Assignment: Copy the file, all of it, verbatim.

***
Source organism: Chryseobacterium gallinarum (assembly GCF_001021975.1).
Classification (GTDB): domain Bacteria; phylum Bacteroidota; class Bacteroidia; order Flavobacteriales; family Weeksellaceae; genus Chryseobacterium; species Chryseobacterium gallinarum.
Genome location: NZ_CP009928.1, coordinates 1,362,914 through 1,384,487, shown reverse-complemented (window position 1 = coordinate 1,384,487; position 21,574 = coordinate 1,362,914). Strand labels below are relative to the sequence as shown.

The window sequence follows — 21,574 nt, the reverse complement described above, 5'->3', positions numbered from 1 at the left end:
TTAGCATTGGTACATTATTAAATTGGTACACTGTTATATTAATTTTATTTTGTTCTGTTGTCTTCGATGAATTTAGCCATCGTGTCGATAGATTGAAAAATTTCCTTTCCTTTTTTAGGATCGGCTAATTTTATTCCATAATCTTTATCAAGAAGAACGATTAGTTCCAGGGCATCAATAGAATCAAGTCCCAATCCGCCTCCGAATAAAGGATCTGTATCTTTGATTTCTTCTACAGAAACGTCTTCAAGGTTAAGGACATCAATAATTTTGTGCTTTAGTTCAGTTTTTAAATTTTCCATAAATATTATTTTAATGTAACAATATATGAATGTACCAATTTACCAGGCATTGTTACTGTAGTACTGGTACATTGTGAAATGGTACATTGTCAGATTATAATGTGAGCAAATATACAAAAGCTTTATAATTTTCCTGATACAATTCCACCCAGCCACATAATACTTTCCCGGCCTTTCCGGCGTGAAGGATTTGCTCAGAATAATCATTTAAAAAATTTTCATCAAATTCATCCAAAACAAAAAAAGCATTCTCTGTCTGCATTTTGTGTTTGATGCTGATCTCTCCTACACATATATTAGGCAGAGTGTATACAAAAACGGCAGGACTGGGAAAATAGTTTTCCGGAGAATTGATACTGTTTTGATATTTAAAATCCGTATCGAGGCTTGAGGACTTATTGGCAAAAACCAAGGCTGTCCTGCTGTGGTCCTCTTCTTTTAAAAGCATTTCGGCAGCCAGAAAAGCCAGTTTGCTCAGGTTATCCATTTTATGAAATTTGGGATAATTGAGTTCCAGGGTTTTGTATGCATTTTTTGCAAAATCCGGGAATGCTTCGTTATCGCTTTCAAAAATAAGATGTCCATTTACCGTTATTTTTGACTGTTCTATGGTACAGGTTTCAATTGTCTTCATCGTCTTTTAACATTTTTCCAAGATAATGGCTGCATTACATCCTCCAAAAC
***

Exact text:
Source organism: Chryseobacterium gallinarum (assembly GCF_001021975.1).
Classification (GTDB): domain Bacteria; phylum Bacteroidota; class Bacteroidia; order Flavobacteriales; family Weeksellaceae; genus Chryseobacterium; species Chryseobacterium gallinarum.
Genome location: NZ_CP009928.1, coordinates 1,362,914 through 1,384,487, shown reverse-complemented (window position 1 = coordinate 1,384,487; position 21,574 = coordinate 1,362,914). Strand labels below are relative to the sequence as shown.

The window sequence follows — 21,574 nt, the reverse complement described above, 5'->3', positions numbered from 1 at the left end:
TTAGCATTGGTACATTATTAAATTGGTACACTGTTATATTAATTTTATTTTGTTCTGTTGTCTTCGATGAATTTAGCCATCGTGTCGATAGATTGAAAAATTTCCTTTCCTTTTTTAGGATCGGCTAATTTTATTCCATAATCTTTATCAAGAAGAACGATTAGTTCCAGGGCATCAATAGAATCAAGTCCCAATCCGCCTCCGAATAAAGGATCTGTATCTTTGATTTCTTCTACAGAAACGTCTTCAAGGTTAAGGACATCAATAATTTTGTGCTTTAGTTCAGTTTTTAAATTTTCCATAAATATTATTTTAATGTAACAATATATGAATGTACCAATTTACCAGGCATTGTTACTGTAGTACTGGTACATTGTGAAATGGTACATTGTCAGATTATAATGTGAGCAAATATACAAAAGCTTTATAATTTTCCTGATACAATTCCACCCAGCCACATAATACTTTCCCGGCCTTTCCGGCGTGAAGGATTTGCTCAGAATAATCATTTAAAAAATTTTCATCAAATTCATCCAAAACAAAAAAAGCATTCTCTGTCTGCATTTTGTGTTTGATGCTGATCTCTCCTACACATATATTAGGCAGAGTGTATACAAAAACGGCAGGACTGGGAAAATAGTTTTCCGGAGAATTGATACTGTTTTGATATTTAAAATCCGTATCGAGGCTTGAGGACTTATTGGCAAAAACCAAGGCTGTCCTGCTGTGGTCCTCTTCTTTTAAAAGCATTTCGGCAGCCAGAAAAGCCAGTTTGCTCAGGTTATCCATTTTATGAAATTTGGGATAATTGAGTTCCAGGGTTTTGTATGCATTTTTTGCAAAATCCGGGAATGCTTCGTTATCGCTTTCAAAAATAAGATGTCCATTTACCGTTATTTTTGACTGTTCTATGGTACAGGTTTCAATTGTCTTCATCGTCTTTTAACATTTTTCCAAGATAATGGCTGCATTACATCCTCCAAAAC